A much more believable and demonstrable root cause is the over-medication of children, particularly from selective serotonin-reuptake inhibitors, or SSRI's, anti-depressants like Prozac. "It's been well known that adolescents and young people have an increased risk of suicide when they begin to take SSRI's," writes Lennard Davis in Psychology Today. "[S]uicide is an impulsive behavior turned against oneself. But impulses particularly violent ones, can be turned against others." As it happens, almost all of the perpetrators of recent mass shootings were either taking SSRIs or were experiencing withdrawal symptoms from them.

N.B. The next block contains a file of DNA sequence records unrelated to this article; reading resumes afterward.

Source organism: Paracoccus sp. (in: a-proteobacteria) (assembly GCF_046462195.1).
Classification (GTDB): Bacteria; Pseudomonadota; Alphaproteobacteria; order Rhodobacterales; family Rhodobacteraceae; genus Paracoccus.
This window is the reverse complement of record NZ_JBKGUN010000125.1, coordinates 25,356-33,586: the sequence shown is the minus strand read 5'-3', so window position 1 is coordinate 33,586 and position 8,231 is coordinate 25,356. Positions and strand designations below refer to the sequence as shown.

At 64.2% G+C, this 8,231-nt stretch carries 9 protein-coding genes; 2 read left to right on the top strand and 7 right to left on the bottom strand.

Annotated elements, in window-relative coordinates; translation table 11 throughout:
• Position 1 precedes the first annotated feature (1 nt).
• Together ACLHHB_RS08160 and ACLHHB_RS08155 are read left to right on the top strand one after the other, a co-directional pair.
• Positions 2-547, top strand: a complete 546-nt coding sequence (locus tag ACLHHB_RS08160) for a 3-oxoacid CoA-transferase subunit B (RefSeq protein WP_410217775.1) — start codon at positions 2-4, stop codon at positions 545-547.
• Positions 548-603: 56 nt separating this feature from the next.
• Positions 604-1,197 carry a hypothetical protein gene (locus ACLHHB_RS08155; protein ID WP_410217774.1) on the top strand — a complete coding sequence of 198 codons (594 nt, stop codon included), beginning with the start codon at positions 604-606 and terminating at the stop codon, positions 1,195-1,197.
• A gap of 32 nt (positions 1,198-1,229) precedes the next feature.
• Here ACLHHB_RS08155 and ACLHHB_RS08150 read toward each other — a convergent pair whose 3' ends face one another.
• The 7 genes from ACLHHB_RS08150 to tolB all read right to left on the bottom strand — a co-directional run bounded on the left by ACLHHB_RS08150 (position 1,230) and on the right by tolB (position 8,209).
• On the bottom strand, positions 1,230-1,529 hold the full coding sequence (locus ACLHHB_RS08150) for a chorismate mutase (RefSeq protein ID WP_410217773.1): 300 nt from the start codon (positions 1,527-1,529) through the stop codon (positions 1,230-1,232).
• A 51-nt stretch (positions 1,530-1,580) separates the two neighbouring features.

Clearly, any conversation about violence has to tackle the over-diagnosing and medicating of children and teenagers. Most of the time, the depression experienced by boys has nothing to do with some chemical imbalance in the brain, and everything to do with our decrepit and soul-crushing government schools. Still, living in the present demands policy founded in the conditions we have, not the one's we'd like to have. What's the most effective way to curb, counter, and preempt these mass-shootings, or even smaller shootings and incidents of violence involving guns?